PCIAW®ONLINE Brexit Trade Deal Series
On 1st January 2021, the UK officially completed the transition period for the country’s exit from the European Union.
The PCIAW® joins Steve Zalkin, President of North American Association of Uniform Manufacture and Distributors (NAUMD) to discuss the new Brexit trade deal and its insights for America on Brexit and the impact on companies trading with the UK within the professional clothing industry. The NAUMD has been the voice of North American uniform and image apparel industries since 1933, including manufacturers, designers, producers, and retailers of uniforms.
Whilst businesses may welcome the certainty provided by a free trade deal being reached, companies need to adapt to the new rules and processes in order to continue operating.
What was your initial reaction to the finalisation of the Brexit trade deal with the European Union?
My initial reaction to the agreement was indifferent. After more in-depth reading and as a believer in global markets and free trade, I believe the agreement will have a significant positive impact on the UK economy. Approximately 49% of UK trade is done with EU countries – having an ability to purchase and supply goods and services without tariffs and quotes will enhance the UK economy more than nationalist policies. I do believe the Brexit agreement will cause more confusion and paperwork for all parties involved.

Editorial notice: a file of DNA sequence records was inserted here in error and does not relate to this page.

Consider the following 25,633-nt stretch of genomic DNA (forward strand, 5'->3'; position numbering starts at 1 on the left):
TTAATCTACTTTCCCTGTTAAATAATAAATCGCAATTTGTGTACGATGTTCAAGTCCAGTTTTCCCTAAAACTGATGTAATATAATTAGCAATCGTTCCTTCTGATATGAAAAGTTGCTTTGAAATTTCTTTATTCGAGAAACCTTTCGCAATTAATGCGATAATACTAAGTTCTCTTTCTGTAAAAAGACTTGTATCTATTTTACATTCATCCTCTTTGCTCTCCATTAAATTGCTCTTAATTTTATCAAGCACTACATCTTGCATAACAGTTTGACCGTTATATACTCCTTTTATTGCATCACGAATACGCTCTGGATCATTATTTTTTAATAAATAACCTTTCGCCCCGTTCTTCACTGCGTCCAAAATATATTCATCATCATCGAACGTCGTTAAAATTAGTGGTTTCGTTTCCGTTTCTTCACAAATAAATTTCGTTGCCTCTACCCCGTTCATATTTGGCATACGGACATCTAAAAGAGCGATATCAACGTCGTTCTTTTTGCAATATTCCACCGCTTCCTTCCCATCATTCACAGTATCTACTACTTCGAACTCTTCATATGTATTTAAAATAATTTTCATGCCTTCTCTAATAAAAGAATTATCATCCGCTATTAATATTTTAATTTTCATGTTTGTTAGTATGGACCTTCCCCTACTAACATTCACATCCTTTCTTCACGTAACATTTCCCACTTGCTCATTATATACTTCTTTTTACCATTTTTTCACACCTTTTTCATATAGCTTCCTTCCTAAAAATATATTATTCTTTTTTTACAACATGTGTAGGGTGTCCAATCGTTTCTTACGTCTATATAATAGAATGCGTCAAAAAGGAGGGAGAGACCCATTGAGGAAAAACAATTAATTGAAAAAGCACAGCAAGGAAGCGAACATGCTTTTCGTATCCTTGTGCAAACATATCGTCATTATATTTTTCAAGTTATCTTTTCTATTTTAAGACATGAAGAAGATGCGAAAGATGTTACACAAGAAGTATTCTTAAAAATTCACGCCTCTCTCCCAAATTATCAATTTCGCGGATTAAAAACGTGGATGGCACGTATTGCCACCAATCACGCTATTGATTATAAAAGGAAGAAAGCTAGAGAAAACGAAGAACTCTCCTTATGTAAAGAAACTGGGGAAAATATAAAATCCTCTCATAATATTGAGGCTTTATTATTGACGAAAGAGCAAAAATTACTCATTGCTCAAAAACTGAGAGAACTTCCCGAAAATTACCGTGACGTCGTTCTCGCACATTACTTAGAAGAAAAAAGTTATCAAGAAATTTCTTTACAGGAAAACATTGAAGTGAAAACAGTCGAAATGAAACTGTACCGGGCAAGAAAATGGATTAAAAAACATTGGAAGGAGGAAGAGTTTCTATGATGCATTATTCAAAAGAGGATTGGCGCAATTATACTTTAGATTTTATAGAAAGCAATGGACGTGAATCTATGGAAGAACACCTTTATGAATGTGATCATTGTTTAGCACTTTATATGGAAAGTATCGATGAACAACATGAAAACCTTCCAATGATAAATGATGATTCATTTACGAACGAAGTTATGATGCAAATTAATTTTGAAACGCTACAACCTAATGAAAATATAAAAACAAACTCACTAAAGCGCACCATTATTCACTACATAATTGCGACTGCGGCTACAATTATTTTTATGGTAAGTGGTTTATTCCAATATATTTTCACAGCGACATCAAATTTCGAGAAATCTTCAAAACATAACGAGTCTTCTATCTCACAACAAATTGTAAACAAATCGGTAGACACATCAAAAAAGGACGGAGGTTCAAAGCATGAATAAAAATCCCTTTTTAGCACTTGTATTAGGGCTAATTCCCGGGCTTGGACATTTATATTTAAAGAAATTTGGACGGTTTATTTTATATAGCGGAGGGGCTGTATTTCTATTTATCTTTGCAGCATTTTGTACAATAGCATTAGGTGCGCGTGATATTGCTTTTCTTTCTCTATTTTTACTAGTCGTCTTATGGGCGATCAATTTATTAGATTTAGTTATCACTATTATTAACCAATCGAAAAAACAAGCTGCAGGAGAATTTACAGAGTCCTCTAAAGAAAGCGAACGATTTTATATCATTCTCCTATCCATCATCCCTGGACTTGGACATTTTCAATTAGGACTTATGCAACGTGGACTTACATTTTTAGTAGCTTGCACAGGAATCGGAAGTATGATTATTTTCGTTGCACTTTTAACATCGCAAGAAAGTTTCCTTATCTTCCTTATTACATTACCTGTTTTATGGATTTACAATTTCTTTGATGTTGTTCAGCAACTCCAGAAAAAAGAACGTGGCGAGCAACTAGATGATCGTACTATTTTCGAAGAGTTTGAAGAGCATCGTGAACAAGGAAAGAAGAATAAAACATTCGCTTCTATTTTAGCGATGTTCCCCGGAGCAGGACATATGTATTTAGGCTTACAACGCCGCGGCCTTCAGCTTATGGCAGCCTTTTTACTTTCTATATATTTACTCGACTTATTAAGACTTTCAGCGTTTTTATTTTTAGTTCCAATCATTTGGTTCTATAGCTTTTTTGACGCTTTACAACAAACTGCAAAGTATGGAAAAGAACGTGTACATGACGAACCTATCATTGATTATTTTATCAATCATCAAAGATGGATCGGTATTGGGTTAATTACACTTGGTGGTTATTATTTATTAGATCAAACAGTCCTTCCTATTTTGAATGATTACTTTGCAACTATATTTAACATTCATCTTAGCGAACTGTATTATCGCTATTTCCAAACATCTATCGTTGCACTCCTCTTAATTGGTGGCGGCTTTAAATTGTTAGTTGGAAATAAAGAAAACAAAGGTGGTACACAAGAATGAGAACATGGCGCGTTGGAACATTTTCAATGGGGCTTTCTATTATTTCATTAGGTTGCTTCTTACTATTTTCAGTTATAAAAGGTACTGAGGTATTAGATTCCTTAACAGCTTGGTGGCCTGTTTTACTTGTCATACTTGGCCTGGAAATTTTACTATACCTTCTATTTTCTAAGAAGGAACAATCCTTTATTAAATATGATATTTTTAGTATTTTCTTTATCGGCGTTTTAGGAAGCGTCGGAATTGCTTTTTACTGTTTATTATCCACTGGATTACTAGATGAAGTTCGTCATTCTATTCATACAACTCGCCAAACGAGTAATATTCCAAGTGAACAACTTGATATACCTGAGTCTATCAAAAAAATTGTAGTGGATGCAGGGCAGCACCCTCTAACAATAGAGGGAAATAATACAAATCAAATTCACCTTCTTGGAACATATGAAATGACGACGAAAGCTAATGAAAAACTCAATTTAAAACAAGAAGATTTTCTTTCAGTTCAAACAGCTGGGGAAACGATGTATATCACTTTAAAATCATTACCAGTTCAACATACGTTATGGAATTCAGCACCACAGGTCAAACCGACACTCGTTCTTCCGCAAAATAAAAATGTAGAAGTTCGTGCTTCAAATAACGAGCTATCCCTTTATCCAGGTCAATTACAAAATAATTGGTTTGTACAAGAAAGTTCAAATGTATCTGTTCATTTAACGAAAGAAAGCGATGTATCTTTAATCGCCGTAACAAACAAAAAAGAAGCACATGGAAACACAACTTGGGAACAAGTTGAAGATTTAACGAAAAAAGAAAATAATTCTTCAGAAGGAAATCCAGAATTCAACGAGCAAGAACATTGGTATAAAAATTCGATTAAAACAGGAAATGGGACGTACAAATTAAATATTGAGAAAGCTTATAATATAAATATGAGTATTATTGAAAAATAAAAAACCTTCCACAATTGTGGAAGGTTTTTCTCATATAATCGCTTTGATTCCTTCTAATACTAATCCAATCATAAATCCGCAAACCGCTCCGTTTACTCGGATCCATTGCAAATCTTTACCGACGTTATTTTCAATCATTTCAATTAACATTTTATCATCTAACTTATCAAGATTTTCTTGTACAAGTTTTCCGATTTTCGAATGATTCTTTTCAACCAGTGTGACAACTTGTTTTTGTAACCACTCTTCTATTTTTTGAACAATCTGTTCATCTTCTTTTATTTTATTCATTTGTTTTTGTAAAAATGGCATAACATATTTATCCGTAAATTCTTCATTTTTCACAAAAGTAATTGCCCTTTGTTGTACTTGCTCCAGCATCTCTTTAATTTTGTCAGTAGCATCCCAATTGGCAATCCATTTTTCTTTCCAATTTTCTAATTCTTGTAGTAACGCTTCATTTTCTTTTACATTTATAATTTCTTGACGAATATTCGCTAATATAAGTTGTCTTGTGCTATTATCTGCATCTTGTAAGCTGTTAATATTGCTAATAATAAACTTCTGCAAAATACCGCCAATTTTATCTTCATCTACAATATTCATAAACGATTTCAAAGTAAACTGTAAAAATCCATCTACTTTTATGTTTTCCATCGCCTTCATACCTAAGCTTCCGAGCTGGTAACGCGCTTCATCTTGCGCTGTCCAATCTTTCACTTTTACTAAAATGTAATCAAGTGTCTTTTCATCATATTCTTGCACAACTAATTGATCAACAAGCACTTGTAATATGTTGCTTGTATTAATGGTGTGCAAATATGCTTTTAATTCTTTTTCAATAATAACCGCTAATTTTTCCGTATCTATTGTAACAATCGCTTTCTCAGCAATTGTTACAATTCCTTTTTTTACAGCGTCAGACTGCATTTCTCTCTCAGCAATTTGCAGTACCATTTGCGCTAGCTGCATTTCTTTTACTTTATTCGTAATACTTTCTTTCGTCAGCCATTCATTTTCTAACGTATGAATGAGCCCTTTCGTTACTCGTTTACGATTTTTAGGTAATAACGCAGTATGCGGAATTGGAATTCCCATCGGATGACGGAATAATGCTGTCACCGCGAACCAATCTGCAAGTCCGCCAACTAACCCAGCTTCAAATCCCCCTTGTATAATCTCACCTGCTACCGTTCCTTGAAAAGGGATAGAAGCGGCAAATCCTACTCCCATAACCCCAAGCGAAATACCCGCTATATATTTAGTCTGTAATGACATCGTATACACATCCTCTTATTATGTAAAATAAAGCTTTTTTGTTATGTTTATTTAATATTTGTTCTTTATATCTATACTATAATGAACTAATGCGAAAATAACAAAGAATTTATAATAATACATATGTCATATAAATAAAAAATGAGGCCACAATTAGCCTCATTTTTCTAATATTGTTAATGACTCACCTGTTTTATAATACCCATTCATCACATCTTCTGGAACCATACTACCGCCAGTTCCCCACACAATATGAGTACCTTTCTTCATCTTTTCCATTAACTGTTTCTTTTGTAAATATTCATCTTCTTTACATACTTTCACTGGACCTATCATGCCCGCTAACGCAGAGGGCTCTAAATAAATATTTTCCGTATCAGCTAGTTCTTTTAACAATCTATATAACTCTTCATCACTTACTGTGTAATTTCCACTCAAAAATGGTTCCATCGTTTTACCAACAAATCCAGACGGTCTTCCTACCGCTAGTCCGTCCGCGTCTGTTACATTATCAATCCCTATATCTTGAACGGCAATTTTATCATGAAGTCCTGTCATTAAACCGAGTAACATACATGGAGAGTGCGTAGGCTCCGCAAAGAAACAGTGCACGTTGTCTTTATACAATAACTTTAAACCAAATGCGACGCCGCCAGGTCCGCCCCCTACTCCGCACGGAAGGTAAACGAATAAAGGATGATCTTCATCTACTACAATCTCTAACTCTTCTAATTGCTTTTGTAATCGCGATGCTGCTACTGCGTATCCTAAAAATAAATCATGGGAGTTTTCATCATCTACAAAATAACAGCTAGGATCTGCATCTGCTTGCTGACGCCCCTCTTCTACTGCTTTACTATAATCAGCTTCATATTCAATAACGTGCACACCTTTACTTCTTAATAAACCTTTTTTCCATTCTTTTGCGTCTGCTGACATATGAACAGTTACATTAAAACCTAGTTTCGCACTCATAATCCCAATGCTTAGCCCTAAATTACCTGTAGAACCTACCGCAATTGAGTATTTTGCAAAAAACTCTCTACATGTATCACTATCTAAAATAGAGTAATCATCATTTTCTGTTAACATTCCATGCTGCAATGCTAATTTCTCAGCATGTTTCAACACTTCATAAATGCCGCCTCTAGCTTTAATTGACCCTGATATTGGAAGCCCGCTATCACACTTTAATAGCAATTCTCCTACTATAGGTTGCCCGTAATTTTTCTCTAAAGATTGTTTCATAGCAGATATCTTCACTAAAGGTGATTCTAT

Do you think there will be an impact on American businesses trading with the UK, or vice versa, in the professional clothing industry for post-Brexit Britain?
The devil is in the agreement details. The UK is the fifth largest export partner and seventh largest import partner with the US. These are significant numbers for both countries and I believe the value of each country’s currency will impact trade more than Brexit. The question remains how Brexit will impact the UK economy. A strong, stable or weak economy as well as monetary policy impacts currency values which directly impact purchasing power. On a geopolitical view, I want to believe that the US will begin to strengthen its ties with allies via enhanced trade.
The UK currently does not have a trade deal with the US, what advice would you give to businesses seeking to expand into the US market now that the UK has left the European Union?
Probably the number one suggestion I would provide to UK companies is to register a US subsidiary and conduct business as a domestic company. There will still be potential for tariffs and quotas on imported products but the risk of political change toward a foreign entity would be reduced. Within that suggestion is to hire a good US based corporate attorney that is well versed in foreign companies doing business in the US.
PCIAW® members who have any questions should contact us at firstname.lastname@example.org
If the answer is not readily available from the official government website or your supporting customs partner – if we don’t know the answer we’ll find somebody who does.